Man v. machine: When will AI exceed human performance?
Artificial intelligence is changing the world in many ways- and this is happening at a breakneck speed.
It seems that every week we’re hearing another story about how AI has made an explosive impact on yet another industry.
The Google I/O 2018 conference earlier this month highlighted just how advanced AI is becoming.
Sundar Pichai, Google’s CEO, unveiled many features that left the audience and millions of others viewing their smartphones in awe.
Amongst the features was Google Duplex, a “robotic secretary” that is able to make calls on your behalf to schedule a salon appointment, reserve a table at your favorite restaurant, and check the opening times of a store for you.
Not only is AI seeking to make the daily lives of individuals easier, it is also making many medical breakthroughs.
In fact, just this week, findings from a study revealed that AI is better at detecting skin cancer than dermatologists.
While AI technology is impacting a variety of industries in many beneficial ways, this raises the concern of when machines will be able to do a job better than us humans.
Since it seems that AI is already outperforming Doctors in some ways, it may be a good time to reflect back on a report released last year by researchers at the University of Oxford.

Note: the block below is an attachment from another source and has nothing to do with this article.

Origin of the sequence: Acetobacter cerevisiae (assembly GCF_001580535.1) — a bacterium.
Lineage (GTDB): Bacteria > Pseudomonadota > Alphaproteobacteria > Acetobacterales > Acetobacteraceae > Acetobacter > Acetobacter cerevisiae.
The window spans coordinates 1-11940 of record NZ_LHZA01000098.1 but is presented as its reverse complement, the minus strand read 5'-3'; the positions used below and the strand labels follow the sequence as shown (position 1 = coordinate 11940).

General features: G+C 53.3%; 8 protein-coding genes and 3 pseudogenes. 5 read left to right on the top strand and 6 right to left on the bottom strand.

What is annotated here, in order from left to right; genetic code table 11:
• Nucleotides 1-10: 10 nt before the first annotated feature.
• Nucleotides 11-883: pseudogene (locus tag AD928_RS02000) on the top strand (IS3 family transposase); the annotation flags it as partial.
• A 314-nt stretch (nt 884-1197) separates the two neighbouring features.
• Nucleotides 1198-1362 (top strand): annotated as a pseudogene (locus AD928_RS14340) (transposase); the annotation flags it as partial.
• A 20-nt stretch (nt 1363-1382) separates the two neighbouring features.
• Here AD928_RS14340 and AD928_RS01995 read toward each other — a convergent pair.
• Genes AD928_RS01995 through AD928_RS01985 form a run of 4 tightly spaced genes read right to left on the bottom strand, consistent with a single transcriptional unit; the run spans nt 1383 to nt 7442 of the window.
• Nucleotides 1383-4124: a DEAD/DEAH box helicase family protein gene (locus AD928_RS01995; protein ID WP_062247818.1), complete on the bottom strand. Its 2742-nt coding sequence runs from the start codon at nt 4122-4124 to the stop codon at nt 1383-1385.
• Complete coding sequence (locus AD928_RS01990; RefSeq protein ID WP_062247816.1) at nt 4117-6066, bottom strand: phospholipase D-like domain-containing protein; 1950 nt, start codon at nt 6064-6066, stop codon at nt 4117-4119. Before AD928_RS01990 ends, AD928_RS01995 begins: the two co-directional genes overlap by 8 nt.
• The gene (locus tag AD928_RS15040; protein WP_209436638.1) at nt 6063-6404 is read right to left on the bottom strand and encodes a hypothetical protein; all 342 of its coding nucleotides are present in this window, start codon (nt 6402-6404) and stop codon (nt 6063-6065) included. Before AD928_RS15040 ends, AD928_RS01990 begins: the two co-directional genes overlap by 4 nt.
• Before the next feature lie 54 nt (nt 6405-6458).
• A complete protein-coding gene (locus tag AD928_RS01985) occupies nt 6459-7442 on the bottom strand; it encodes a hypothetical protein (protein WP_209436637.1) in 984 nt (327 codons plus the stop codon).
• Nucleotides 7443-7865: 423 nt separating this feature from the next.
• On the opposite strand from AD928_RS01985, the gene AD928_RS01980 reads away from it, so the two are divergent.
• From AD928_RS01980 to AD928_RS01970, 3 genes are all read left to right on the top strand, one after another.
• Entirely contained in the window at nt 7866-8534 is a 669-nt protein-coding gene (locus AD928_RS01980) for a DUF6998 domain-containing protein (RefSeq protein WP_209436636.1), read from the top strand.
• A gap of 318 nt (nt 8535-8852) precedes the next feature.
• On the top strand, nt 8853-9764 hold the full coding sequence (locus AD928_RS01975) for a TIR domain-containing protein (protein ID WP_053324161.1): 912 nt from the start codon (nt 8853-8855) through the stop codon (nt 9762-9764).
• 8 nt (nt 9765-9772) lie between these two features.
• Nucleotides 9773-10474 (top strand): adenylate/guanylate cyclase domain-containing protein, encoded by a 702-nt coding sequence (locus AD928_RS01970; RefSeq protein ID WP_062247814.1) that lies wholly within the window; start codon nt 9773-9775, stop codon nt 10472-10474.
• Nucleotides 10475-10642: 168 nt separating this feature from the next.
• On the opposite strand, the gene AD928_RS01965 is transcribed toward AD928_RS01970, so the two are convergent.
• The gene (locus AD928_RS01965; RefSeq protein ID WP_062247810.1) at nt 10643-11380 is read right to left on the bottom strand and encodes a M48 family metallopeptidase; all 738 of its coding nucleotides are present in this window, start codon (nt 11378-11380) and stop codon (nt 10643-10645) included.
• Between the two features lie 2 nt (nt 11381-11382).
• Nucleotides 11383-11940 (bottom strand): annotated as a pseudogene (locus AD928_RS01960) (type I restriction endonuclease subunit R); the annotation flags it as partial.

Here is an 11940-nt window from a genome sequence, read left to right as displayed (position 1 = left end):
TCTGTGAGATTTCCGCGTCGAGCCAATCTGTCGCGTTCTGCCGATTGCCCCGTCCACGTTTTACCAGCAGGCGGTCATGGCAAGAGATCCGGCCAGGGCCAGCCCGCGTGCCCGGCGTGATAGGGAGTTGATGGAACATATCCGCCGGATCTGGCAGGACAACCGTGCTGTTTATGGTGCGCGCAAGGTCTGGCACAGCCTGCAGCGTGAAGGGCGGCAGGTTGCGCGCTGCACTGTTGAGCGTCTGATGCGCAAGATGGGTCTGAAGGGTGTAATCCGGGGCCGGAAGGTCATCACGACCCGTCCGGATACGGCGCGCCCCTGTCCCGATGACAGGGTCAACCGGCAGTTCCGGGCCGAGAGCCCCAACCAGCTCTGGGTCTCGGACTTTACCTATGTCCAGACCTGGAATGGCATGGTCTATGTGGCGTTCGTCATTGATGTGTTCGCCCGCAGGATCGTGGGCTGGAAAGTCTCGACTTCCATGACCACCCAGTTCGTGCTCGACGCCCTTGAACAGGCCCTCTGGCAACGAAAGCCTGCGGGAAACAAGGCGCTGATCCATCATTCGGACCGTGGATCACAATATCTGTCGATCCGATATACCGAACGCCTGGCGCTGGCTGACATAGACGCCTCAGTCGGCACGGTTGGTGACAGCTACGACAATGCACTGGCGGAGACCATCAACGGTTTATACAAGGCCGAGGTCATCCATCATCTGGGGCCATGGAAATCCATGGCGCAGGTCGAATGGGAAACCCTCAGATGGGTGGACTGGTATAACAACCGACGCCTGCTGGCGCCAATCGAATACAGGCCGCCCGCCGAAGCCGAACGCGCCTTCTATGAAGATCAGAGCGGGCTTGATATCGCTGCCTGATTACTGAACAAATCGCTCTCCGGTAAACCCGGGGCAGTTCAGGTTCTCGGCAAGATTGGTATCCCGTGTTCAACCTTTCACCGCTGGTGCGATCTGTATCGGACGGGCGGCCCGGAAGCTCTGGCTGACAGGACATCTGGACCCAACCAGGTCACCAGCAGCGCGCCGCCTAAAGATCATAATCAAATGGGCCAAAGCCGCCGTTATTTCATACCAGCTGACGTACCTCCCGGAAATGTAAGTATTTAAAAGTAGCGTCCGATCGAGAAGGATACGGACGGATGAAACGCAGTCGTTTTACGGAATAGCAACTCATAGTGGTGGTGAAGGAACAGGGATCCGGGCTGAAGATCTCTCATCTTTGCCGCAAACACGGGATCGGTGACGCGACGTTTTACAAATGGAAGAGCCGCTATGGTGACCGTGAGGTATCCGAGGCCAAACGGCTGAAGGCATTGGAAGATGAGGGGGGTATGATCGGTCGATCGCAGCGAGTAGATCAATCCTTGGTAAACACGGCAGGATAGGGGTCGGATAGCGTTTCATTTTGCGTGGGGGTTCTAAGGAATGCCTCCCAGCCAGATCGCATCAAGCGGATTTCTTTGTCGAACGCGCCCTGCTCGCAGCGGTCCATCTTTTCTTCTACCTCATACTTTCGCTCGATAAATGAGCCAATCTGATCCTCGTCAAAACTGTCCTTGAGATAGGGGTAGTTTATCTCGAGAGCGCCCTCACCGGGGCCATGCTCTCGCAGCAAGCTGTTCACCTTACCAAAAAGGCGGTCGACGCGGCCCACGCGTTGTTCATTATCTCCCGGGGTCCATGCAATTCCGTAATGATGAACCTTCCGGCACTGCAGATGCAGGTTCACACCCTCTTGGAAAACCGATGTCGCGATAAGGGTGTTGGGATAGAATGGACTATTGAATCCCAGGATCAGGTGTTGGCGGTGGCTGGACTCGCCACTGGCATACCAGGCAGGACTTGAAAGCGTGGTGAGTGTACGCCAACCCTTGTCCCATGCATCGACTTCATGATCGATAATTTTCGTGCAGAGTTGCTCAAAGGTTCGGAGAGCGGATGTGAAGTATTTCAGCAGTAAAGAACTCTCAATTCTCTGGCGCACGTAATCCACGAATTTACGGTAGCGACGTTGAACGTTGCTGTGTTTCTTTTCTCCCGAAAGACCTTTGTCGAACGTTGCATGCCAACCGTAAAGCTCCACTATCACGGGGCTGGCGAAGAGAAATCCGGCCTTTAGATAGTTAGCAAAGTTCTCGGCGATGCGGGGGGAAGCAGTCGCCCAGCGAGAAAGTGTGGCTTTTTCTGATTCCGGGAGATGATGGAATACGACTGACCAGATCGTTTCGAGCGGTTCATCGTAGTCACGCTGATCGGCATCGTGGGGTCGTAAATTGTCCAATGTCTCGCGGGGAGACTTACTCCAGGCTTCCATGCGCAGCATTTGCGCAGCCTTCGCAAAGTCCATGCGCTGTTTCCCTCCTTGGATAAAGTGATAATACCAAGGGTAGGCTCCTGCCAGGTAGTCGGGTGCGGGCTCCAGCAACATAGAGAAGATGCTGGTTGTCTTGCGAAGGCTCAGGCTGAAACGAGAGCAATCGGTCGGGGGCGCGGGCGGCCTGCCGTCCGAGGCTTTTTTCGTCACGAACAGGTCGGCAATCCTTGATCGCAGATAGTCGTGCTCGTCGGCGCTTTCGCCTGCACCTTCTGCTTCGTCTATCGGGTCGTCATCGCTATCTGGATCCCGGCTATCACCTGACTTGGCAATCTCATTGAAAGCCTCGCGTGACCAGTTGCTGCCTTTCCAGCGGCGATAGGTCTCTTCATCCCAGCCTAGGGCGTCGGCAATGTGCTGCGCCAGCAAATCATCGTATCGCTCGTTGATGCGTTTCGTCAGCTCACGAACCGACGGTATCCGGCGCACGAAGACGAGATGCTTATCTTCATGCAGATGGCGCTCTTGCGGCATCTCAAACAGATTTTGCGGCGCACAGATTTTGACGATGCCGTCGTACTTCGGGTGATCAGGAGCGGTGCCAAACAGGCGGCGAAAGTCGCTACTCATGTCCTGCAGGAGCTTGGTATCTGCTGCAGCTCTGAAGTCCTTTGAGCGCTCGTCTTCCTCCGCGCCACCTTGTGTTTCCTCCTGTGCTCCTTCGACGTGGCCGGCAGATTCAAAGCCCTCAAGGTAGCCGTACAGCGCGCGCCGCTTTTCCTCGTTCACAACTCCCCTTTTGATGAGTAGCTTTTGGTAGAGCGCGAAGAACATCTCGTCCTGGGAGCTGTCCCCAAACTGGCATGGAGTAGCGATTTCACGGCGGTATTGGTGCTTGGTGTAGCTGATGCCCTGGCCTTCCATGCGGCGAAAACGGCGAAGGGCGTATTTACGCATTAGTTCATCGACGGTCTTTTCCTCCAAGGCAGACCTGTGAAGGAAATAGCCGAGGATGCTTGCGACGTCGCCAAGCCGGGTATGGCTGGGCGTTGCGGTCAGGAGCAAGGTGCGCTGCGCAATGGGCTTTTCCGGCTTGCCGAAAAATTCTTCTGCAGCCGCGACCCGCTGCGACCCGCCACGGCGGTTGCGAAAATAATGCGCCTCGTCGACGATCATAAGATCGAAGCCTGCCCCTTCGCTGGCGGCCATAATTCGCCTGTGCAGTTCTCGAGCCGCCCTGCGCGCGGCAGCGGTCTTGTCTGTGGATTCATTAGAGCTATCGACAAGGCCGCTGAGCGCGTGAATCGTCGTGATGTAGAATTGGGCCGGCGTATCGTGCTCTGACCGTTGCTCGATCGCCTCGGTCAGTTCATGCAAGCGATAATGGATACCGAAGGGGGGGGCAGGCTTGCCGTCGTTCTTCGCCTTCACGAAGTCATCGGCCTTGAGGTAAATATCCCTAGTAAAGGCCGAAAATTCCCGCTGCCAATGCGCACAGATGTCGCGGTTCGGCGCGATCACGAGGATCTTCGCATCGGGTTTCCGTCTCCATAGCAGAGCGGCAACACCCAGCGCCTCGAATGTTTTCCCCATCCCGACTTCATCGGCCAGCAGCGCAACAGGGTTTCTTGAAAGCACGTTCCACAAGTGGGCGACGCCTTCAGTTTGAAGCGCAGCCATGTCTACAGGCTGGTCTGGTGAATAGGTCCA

The report – named “When Will AI Exceed Human Performance? Evidence from AI Experts” – surveyed the world’s leading researchers in artificial intelligence.
These experts were asked their opinion on when they believe intelligent machines will outperform humans in a wide range of tasks.
Over 1,600 experts were asked to fill in a survey regarding when AI would be more efficient and cheaper than humans at a variety of tasks.
Of these experts, 352 responded, and from this their median responses were calculated.
The experts predict that AI will outperform humans within the next 10 years in tasks such as translating languages (by 2024), writing high school essays (by 2026), and driving trucks (by 2027).
According to the report, some tasks will take the AI robots much longer to master. For example, AI will not exceed humans capabilities at working in retail until 2031, and will not be able to write a bestselling book until 2049.
The 2017 report also predicts that AI will not be as capable of working as a surgeon as humans until 2053. Yet the recent news of AI detecting skin cancer better than dermatologists suggests this may be sooner than the experts think.
The experts also predict a 50 percent chance that AI will be better than humans “at more or less everything” in around 45 years.
This prediction is the medium figure from all of the experts who responded. Upon looking deeper into the subset of the group and their input into this 45-year figure, it was found that age and level of expertise made no difference to the prediction.
Interestingly though, the origin of respondents was found to impact prediction.
Researchers in North America expect AI to exceed humans in everything in 74 years, while those from Asia expect it in just 30 years.
This raises the question… do Asian researchers know something that North Americans don’t? Hmm…